The man nudged his son with his foot and nodded his head at him. The boy looked up from his seat on the airport shuttle, looked at a much older and obviously frail woman (older than me by far), and stood up and pointed to the seat. No words, but an appreciated gesture. He gave up his seat for an older person who probably needed to rest a lot more than he did. People around us smiled at the gesture. The man gave a half smile to us and a broad smile to his son.
When Rosa Parks got on a Montgomery City bus on a winter day in December 1955, the bus was almost empty. So she took a seat in the first row of the rear section of the bus designated with a sign for “colored” passengers. This, after she had paid her fare up front, got off the bus, and then got on again from the rear entrance. The bus company could feel smugly justified in carrying out the city’s ordinance of separate but equal, even though when the bus filled the sign would be moved farther back, diminishing the number of seats for people of color along with a large degree of human dignity.
If the bus filled even more, black passengers were asked to give up their seat. And this is what Rosa Parks and three other black passengers were asked to do. Three complied. She refused.
In this situation, in refusing to stand, she took a stand.
Years ago I was told she refused because she said she was physically tired. It is now told that she refused because she was tired of giving in. Tired of giving in.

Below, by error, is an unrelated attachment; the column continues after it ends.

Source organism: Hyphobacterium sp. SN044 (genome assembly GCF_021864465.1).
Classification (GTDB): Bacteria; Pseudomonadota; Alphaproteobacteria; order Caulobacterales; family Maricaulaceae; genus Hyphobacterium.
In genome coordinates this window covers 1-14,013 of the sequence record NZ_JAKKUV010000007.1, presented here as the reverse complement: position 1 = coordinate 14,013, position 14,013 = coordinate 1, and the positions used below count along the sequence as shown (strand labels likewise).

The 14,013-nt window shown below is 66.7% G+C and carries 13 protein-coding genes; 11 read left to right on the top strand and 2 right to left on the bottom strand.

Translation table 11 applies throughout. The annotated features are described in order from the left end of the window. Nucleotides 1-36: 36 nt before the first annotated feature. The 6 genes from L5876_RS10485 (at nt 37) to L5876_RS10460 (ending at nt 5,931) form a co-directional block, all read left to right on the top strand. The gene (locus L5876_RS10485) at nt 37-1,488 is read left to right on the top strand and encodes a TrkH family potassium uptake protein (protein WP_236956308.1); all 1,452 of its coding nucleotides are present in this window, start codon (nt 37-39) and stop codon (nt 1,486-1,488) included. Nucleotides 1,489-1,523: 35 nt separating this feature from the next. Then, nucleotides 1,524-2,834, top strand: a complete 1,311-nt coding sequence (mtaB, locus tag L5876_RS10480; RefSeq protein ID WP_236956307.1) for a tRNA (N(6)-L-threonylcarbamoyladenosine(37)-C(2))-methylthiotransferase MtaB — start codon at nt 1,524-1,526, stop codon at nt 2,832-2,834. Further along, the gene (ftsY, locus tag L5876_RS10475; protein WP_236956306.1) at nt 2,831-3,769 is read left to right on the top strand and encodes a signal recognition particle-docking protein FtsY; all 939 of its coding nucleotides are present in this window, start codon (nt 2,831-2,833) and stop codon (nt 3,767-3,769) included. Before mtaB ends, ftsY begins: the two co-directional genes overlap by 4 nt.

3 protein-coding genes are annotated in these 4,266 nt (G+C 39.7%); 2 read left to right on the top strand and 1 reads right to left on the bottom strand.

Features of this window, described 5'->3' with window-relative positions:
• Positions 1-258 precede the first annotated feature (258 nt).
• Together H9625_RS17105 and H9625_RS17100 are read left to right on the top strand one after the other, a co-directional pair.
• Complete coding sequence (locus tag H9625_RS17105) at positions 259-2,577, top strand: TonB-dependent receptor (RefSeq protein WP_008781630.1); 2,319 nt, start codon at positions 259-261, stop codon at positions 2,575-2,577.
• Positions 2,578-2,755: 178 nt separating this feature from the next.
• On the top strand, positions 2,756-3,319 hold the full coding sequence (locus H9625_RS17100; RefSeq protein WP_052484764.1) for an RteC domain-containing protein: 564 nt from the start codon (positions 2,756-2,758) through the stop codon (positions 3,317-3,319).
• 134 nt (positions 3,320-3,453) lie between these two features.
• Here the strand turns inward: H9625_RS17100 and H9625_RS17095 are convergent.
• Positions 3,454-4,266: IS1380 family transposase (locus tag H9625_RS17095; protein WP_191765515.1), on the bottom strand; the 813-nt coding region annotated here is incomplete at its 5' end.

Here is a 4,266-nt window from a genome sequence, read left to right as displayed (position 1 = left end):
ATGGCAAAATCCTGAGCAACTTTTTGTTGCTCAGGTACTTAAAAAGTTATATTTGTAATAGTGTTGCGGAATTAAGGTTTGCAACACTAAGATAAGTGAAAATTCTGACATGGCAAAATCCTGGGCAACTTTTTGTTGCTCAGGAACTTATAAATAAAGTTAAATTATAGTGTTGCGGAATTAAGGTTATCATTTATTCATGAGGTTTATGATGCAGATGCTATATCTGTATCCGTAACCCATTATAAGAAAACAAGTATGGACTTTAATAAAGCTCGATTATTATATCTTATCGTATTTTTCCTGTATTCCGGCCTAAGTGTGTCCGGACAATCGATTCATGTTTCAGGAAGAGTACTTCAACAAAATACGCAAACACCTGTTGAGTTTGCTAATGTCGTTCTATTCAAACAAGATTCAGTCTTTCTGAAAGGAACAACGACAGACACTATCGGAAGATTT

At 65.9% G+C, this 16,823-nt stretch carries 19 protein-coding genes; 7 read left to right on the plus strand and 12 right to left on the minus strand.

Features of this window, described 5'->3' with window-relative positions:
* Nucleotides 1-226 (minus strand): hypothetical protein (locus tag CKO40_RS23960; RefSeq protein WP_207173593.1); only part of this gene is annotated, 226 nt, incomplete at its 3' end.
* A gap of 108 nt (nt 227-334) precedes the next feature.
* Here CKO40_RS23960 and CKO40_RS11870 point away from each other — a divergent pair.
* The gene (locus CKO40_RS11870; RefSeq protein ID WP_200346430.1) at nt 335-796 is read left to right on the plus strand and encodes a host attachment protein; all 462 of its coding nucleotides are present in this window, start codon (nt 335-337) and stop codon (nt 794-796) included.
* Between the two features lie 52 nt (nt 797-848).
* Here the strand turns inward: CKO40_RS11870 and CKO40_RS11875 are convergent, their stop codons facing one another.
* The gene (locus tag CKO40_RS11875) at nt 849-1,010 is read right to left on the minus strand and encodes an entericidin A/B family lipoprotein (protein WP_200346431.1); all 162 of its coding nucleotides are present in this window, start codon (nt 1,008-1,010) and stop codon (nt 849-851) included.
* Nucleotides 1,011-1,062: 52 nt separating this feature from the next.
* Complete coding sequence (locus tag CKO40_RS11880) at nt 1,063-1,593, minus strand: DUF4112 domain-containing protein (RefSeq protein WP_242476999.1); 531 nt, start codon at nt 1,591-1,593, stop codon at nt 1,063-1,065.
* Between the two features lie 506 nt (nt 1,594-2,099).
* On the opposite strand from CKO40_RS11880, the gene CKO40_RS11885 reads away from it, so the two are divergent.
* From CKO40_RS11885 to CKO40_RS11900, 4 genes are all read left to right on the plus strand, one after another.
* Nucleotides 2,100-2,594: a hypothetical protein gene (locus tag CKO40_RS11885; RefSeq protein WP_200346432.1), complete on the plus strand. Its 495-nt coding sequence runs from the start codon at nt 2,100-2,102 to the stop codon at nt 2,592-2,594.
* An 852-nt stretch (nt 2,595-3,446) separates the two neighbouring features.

The Montgomery Bus Boycott grew out of one woman’s “simple” refusal. The boycott was a huge success. The city’s buses were pretty much emptied. Some people carpooled and others rode in African-American-operated cabs, but most of the estimated 40,000 African-American commuters living in the city at the time had opted to walk to work—some as far as 20 miles.
There is a point in many peoples’ lives when they become sick and tired of something. Sick and tired of giving in to child abuse, sexual abuse, prejudice, bullying, overeating, smoking, or drinking, public rudeness. The list can go on and on. They may complain, feel resentment and bitterness, and seethe inside for days, months, years even. But then there is a time when they are sick and tired of being sick and tired. The next step is action.
In my life I recall with a mixture of awe and pride where I was sick and tired of a situation and took a stand. Twice it was a solitary stand because it was a recurring personal situation. But the example of people in history, ordinary people who took a stand, bolstered me and influenced my actions. It was as if, in a sense, they were standing with me. What are you sick and tired of? What have you taken a stand for?
I am indebted to writers who chronicled the boycott. In 1992 Rosa published Rosa Parks: My Story, an autobiography recounting her life in the segregated South. Three years later she published her memoirs in Quiet Strength. Thank you, Rosa Parks.